The author of dark and disturbing works that have received short-list attention (e.g., for the Crime Writers’ Association Dagger in the Library Award), Hayder turns out another stylish-sounding work featuring two sisters, one a policewoman. In Bath, England, Zoe Benedict is investigating the murder of beautiful teenager Lorne Woods, good friends with the daughter Zoe’s divorced sister, Sally. Sally serves as housekeeper for a wealthy entrepreneur who’s starting to seem pretty slimy even as Zoe uncovers evidence that model-hopeful Lorne had gotten herself mixed up in amateur porn. Hayder will keep you up at night.
Landay, William. Defending Jacob. Delacorte. Feb. 2012. 432p. ISBN 9780385344227. $26; eISBN 9780345527592. THRILLER
The publisher’s big push for the season, this thriller stars Andy Barber, who’s managed nicely for 20 years as assistant district attorney of his small Massachusetts county. Then comes a case that will truly slay him: his own son, Jacob, stands accused of murder and looks very guilty indeed. Landay himself has done nicely so far‚ his first book, Mission Flats, won the Creasey Memorial Dagger Award for Best First Novel‚ but this book is being positioned as a breakout. With heavy promotion and a national tour to San Francisco, Boston, Los Angeles, Washington, DC, Seattle, Denver, and other cities upon request. Watch to see if you’ll need extras.
Moon, Elizabeth. Echoes of Betrayal: Paladin’s Legacy. Del Rey: Ballantine. Feb. 2012. 480p. ISBN 9780345508768. $26; ISBN 9780345524812. FANTASY
In this wrap-up to Nebula Award winner Moon’s Deed of Paksenarrion trilogy, there’s trouble in the Eight Kingdoms. Even as King Kieri plans to wed, rumors of treachery persist, pointing to his own secretive grandmother, while King Mikeli’s subjects start grumbling when a traitor’s title and estate are given to an outsider who not only practices magic but is a woman. Meanwhile, a dragon’s unruly offspring is running rampant. Lots of threads to knot here; should please fantasy lovers everywhere.
Robb, J.D. Celebrity in Death. Putnam. Feb. 2012. 400p. ISBN 9780399158308. $27.95. THRILLER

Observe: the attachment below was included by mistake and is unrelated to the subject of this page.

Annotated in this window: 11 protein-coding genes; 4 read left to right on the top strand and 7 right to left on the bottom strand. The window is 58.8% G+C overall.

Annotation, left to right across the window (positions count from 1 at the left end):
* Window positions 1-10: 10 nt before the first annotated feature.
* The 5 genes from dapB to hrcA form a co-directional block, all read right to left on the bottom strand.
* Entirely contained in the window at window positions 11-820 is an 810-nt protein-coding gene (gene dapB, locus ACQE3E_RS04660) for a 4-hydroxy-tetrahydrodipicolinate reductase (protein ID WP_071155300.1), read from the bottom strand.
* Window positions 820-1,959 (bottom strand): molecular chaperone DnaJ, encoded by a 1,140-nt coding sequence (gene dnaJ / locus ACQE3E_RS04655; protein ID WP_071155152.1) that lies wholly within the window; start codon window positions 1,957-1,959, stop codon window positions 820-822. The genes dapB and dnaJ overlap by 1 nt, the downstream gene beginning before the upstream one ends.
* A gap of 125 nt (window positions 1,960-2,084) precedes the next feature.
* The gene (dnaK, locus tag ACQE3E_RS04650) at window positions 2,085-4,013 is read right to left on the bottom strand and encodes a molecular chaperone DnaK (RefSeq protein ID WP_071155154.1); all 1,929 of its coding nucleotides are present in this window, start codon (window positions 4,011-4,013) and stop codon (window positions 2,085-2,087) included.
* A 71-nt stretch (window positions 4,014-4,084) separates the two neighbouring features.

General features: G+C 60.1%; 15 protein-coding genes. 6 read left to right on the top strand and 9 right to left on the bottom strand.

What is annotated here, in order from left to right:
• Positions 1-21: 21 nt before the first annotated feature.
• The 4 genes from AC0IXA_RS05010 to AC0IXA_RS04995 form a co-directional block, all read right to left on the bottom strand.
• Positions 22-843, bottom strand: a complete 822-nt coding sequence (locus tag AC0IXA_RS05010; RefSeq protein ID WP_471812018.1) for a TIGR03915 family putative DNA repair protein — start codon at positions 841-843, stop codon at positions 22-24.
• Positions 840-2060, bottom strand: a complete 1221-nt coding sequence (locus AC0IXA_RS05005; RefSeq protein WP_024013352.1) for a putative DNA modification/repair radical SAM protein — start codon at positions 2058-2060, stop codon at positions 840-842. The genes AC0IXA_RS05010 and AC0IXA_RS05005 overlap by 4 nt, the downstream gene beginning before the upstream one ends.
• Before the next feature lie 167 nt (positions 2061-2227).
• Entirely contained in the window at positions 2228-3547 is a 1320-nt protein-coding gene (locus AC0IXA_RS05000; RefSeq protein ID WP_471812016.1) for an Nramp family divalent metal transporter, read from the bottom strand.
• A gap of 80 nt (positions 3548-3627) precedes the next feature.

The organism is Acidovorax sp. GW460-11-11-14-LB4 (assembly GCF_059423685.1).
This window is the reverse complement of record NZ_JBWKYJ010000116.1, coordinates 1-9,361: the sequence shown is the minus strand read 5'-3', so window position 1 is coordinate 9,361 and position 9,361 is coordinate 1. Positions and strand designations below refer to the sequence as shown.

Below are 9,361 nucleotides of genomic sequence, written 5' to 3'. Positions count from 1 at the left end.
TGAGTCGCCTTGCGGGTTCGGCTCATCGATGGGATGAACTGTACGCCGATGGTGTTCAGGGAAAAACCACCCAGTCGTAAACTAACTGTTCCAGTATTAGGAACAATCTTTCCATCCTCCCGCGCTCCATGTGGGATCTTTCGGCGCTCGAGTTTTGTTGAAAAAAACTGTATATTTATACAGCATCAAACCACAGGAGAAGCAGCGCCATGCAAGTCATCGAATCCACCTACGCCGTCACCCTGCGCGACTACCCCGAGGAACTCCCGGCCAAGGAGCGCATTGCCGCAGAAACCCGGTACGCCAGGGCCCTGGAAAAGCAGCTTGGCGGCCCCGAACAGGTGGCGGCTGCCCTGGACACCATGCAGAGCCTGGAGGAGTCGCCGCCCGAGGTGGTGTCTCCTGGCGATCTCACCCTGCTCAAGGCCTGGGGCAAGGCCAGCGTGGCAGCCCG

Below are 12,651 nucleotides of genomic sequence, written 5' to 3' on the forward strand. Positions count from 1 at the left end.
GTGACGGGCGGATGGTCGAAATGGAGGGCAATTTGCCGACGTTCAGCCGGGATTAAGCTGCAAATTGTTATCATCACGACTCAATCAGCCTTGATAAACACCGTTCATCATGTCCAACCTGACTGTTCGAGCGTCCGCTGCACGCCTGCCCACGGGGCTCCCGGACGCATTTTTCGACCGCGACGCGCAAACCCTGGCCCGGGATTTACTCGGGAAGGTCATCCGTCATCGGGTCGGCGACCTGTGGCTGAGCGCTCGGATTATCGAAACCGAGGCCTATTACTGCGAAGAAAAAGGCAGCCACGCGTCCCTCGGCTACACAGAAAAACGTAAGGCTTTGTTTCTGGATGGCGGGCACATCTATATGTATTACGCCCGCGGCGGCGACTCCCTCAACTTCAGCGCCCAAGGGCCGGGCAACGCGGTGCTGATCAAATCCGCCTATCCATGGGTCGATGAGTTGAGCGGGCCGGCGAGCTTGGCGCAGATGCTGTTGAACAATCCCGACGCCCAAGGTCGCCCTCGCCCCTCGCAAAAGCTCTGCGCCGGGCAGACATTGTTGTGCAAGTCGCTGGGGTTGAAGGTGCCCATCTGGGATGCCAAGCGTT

It’s spooky enough when Lt. Eve Dallas attends the big-bash opening of a film based on one of her exploits but even more spooky when the actress who plays Peabody goes missing‚ and is found drowned in the pool at the director’s swank building. Apparently, the actress was roundly disliked, which gives Eve plenty of leads. Robb’s In Death series shows no signs of flagging; don’t miss.
Taylor, Brad. All Necessary Force. Dutton. Feb. 2012. 400p. ISBN 9780525952626. $25.95. THRILLER
The folks at the CIA, the FBI, and the Department of Defense are pretty chagrined; they know that terrorists are coming, but they don’t know who, where, or when. It’s up to TaskForce, a hush-hush team that operates outside the law, to track down clues. After an attack in Egypt, Taylor hero Pike Logan, working hard on anger management, ends up in charge with partner Jennifer Cahill, who’s worried about the legality of their mission. They’ll still triumph. Retired Delta Force officer Brad Taylor had a big hit with his first Pike Logan work, One Rough Man, and has since been speaking up on Fox News, MSNBS, and elsewhere, so expect interest.
Willig, Lauren. The Garden Intrigue. Dutton. Feb. 2012. 400p. ISBN 9780525952541. $25.95. CD: Penguin Audio. HISTORICAL ROMANCE
Bad poetry does have a purpose: it allows undercover agent Augustus Whittlesby to smuggle information out of France, enfolded in the wordy doggerel the surveillance officers can’t bear to read. Desperate to get into a fancy house party at Malmaison, where a secret device will be demonstrated, Whittlesby arranges to work with Emma Morris Delagardie, a widowed American in Paris and old school chum of Napoleon’s stepdaughter. She’s been asked to write a masque for the event and is none too pleased to be working with that driveller Whittlesby. Fireworks, anyone? Already the ninth in Willig’s best-selling Pink Carnation series, which keeps humming along. With a reading-group guide.
Yallop, Jacqueline. Obedience. Penguin. Feb. 2012. 288p. ISBN 9780143120674. pap. $15. HISTORICAL
Part of a paperback series aimed at introducing American readers to new voices from around the world, this book takes place at a convent in southern France that must finally close its doors. Among the three gray-haired nuns still there is Sister Bernard, who reflects on a terrible act of betrayal she committed during World War II. Passionately committed to her God yet craving love of a more human sort, she agrees to meet a German soldier in the church one evening and eventually enters into a devastating affair with wider repercussions. The conflict depicted here has real import, the writing seems promising‚ English author Yallop, who now lives in southern France, also wrote the McKitterick-shortlisted Kissing Alice‚ and I’ve heard good word on this book. Great for book clubs.